Finally, you will need to decide on the orientation of your microphone. Some microphones are designed to rest on a desk or tabletop, others can be mounted to a tripod. If you are recording into a computer, you can also use a headset microphone, although these are more difficult to share with multiple speakers if you only have one audio input jack on your computer. Handheld microphones are often preferred when interviewing subjects out in the field, although some people prefer lapel microphones that clip onto the individual's shirt.

The best solution for you will depend on how you plan to use the microphone. If you are working in a studio or the office, a desktop or mounted condenser microphone with a large diaphragm and cardioids polar pattern is likely going to be your best option. If you want to capture an interview in the field without holding your digital voice recorder close to the speaker, you might use an omnidirectional lapel microphone that they can clip onto their lapel to capture audio.

 

Headphones

Headphones

If you would like to monitor the audio that you are recording in real time, you will also want to purchase a pair of headphones. Many digital voice recorders have an audio output jack that you can plug your headphones into. This will enable you to hear the audio as it is being captured by the recorder. If your recorder does not allow for real-time monitoring, a pair of headphones is still useful for playing back what you have recorded to check if you need to do a second take. For between $30 and $50 you should be able to find a pair of headphones that is suitable for your needs.

 

Tripods

Tripod

If you are planning to record out in the field, you may want to consider purchasing a mini tripod to mount your digital voice recorder more securely on the table, rather than having to hold it the whole time. Not all voice recorders have a tripod mount, so check in advance before buying one. If you are using a mounted microphone in the studio, you will also need to purchase a tripod to hold the microphone. A mini tripod can be purchased for as little as $2, whereas larger tripods for the studio can cost between $30 and $50.

 

SD Memory Cards

SM Card

If you are using a recording device or radio that uses SD memory, you will need to purchase SD memory cards. Many models use microSD, which are a smaller version of an SD card. Most microSD cards also come with a standard SD card adapter so that you can use it with any device that takes either microSD or standard SD memory. Prices of SD memory cards continue to fall. You can currently find a 32GB card for about $20 to $30 and a 64GB card for $60 to $70.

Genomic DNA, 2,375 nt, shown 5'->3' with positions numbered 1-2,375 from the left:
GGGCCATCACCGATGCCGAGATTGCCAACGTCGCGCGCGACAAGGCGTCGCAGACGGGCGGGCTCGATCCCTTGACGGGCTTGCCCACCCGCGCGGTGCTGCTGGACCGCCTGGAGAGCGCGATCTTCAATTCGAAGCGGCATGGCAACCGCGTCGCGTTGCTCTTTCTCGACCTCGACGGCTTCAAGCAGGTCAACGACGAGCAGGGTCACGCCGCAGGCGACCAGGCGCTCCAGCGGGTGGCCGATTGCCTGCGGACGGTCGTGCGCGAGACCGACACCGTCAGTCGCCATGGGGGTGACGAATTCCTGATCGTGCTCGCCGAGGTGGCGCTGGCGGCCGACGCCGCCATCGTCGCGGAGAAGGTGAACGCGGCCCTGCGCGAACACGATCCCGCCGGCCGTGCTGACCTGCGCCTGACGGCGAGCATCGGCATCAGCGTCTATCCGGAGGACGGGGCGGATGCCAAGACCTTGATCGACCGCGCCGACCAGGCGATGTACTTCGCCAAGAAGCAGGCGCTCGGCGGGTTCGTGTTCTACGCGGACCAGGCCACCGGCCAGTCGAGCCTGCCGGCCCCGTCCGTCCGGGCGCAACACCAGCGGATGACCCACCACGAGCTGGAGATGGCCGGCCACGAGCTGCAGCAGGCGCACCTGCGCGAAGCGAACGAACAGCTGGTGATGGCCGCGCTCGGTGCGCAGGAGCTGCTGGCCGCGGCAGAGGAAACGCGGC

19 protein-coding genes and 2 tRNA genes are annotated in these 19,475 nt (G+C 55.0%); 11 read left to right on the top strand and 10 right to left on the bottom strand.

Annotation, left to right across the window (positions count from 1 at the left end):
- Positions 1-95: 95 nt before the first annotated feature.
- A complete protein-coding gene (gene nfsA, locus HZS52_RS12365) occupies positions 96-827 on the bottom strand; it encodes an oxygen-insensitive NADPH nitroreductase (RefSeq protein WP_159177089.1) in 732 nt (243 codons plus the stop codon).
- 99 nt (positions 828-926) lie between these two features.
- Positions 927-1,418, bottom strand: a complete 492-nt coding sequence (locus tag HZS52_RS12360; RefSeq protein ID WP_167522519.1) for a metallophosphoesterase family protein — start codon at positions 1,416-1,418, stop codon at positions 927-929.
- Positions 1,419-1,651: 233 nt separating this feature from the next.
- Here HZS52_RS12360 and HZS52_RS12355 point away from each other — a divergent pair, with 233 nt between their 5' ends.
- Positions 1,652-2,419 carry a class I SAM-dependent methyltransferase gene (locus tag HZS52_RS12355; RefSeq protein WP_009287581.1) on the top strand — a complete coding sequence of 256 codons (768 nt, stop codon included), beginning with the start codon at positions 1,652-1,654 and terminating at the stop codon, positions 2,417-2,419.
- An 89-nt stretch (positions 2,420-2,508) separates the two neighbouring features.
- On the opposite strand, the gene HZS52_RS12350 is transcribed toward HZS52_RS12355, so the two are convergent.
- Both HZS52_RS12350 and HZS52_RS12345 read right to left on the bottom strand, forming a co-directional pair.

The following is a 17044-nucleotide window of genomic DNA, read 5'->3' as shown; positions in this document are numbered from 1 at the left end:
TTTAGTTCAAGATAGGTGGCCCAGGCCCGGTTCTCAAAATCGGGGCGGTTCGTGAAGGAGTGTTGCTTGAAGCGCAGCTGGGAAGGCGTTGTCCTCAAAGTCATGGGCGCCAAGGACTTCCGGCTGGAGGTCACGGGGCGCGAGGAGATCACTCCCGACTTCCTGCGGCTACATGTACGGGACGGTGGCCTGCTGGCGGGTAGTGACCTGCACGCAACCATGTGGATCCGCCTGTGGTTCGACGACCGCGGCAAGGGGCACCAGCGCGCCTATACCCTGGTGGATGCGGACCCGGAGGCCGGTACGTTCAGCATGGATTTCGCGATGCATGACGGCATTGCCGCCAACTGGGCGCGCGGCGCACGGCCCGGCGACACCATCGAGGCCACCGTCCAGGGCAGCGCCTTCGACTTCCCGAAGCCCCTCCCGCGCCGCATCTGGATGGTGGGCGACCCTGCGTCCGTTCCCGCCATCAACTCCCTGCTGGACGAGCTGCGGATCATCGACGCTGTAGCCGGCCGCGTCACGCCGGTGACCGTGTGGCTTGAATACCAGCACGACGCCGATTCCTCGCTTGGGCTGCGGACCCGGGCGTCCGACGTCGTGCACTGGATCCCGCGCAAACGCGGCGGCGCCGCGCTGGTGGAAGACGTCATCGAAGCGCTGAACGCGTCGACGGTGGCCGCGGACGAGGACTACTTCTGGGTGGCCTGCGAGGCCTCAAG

Rechargeable Batteries

Rechargeable Batteries

If you are planning to use a device that uses alkaline batteries, you should consider purchasing rechargeable batteries. They have less environmental impact than disposable batteries and will likely save you money over time. When searching for rechargeable batteries, look for the milliamps hour (or mAh). The higher the mAh, the longer the battery will last when charged. Prices vary based on brand and mAh, so shop around first.

 

Off-the-Grid Chargers

Off-Grid Chargers

If you will be recording audio for extended periods of time in a place that does not have dependable access to electricity and your device does not use disposable batteries, you may want to consider an off-the-grid charger. The most common solutions are either solar-powered charger or wind-up chargers. A solar charger with enough electrical output to power a digital voice recorder will cost you about $100 to $150, while a wind-up (or hand crank) charger costs between $15 and $30. Obviously, you will need to be somewhere with strong sunlight to get the most benefit from a solar charger. Not all chargers provide the same level of output, so make sure to do your research first before buying.